The former chair of the health and liaison committees says this is the only way to restore public trustby Sarah Wollaston / June 3, 2020 / Leave a comment
As if the disastrous undermining of public health by Dominic Cummings was not bad enough, the chair of the UK Statistics Authority, David Norgrove, has this week published an excoriating rebuke to the Health and Social Care Secretary, Matt Hancock. His calm wording is in sharp contrast to its scathing criticism of the way government spin has not only needlessly confused the facts but is actively getting in the way of efforts to control the spread of the virus.
Norgrove’s letter sets out the dual purpose of testing statistics, which should not only be to help us understand the epidemic but to help manage the testing programme to make sure that there are enough tests, that they are carried out where needed and used as effectively as possible.
Instead “the aim seems to be to show the largest possible number of tests even at the expense of understanding.” Ouch. The statistics are being rendered incomprehensible and meaningless.
It doesn’t need to be this way and the secretary of state knows it. He has signed up to the code of practice for statistics but doesn’t seem prepared to apply it to his handling of the greatest public health emergency of our time. People have had enough of being duped and it is undermining trust and support for vital life-saving measures when these could not be more important.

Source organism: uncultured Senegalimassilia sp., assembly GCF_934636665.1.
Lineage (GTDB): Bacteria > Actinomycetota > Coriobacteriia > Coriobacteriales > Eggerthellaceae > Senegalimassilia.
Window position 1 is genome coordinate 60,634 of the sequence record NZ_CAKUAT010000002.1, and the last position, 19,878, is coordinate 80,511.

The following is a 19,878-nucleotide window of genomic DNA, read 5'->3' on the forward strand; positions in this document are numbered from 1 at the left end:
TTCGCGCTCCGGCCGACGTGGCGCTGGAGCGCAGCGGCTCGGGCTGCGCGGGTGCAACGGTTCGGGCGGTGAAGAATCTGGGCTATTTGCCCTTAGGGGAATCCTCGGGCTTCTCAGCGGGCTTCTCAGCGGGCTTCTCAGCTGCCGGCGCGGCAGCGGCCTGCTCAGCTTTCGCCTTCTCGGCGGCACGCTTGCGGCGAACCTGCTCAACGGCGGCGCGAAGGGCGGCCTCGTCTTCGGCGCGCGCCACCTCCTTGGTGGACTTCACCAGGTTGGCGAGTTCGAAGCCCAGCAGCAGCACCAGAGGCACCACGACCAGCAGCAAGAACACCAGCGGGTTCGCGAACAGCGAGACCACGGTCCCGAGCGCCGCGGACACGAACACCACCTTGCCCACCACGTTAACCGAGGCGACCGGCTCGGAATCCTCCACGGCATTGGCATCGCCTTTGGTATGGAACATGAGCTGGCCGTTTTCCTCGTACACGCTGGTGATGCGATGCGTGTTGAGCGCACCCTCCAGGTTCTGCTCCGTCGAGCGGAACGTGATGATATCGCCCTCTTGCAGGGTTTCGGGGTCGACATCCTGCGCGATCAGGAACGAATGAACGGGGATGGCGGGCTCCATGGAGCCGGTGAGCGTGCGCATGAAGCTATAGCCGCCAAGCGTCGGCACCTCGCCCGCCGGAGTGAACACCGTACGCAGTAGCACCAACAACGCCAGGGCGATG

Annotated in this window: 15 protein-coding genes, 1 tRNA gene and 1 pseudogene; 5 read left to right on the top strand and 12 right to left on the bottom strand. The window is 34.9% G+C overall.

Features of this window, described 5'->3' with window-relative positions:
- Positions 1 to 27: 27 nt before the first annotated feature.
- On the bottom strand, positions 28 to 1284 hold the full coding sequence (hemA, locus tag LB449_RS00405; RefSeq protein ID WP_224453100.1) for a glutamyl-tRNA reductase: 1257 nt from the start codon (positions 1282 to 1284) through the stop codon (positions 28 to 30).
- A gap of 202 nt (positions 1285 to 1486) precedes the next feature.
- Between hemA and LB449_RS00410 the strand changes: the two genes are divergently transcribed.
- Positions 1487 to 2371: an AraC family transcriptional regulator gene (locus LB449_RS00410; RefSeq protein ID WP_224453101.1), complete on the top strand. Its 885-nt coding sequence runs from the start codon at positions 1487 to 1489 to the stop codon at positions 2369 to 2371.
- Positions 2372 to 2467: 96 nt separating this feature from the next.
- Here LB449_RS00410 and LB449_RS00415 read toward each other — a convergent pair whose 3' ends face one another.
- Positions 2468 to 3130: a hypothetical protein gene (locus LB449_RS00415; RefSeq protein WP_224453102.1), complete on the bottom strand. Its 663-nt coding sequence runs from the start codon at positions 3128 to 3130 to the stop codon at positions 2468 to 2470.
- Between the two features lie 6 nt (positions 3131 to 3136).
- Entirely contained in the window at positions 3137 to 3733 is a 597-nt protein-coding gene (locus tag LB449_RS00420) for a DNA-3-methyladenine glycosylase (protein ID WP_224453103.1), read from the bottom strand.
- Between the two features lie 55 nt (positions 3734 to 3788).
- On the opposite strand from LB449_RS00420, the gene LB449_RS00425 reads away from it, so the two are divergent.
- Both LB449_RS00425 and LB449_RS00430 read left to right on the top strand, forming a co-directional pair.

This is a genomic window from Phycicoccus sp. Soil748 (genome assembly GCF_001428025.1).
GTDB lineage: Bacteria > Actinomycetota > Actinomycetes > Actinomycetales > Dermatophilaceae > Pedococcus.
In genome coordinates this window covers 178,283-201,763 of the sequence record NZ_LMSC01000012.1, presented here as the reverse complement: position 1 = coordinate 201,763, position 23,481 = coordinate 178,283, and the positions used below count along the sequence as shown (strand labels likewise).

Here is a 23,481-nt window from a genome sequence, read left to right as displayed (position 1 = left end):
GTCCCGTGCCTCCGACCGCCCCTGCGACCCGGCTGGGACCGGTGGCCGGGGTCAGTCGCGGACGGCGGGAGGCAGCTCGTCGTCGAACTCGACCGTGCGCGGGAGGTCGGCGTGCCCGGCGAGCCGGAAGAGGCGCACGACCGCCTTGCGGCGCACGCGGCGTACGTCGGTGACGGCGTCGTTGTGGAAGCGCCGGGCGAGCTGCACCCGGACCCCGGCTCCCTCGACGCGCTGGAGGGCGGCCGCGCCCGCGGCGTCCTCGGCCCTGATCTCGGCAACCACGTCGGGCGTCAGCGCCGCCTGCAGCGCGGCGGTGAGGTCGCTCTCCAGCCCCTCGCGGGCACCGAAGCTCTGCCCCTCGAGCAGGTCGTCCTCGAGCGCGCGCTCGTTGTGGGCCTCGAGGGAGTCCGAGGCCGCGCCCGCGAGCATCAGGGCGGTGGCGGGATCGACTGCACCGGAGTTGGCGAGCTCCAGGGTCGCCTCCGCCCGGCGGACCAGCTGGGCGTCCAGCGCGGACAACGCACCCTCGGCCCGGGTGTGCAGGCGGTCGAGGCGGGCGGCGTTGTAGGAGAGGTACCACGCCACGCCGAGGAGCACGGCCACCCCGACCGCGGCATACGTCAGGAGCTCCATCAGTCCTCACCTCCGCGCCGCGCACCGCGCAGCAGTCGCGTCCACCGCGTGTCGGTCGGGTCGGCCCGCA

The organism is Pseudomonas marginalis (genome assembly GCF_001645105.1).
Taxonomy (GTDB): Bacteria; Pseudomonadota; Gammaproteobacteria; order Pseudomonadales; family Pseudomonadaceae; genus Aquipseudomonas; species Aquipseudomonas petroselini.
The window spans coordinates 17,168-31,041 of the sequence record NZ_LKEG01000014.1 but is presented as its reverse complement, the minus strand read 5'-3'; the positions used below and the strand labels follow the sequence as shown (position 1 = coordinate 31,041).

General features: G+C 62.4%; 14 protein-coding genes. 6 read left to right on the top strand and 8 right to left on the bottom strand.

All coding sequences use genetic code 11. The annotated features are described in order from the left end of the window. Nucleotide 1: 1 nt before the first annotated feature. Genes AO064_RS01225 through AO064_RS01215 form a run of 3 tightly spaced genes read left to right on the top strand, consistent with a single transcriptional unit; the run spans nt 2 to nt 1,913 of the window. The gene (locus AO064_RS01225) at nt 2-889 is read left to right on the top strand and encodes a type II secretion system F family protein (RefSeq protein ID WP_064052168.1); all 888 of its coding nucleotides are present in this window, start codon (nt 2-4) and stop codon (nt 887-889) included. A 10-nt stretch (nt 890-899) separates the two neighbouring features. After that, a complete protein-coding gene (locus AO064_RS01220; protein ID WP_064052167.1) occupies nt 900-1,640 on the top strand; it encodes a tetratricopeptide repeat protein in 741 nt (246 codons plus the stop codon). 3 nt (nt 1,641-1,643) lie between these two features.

It is time for the public health officials and advisers who flank ministers at the daily briefings to insist on clarity and the independence that their offices should command. It matters because trust lies at the heart of the public being prepared to listen, let alone adhere to rules which have a major impact on their daily lives. Just as we emerge from lockdown, getting a call from a stranger instructing you to stay at home and self-isolate for a further fortnight will be a tough ask, especially where that involves even longer separation from loved ones and financial pain.
What on earth are contact tracers to say to those who, like Cummings, want to pop back to their workplace first or to travel hundreds of miles with someone who is unwell to have relatives on hand in case they also become sick?
Even the mortality data presented at the daily…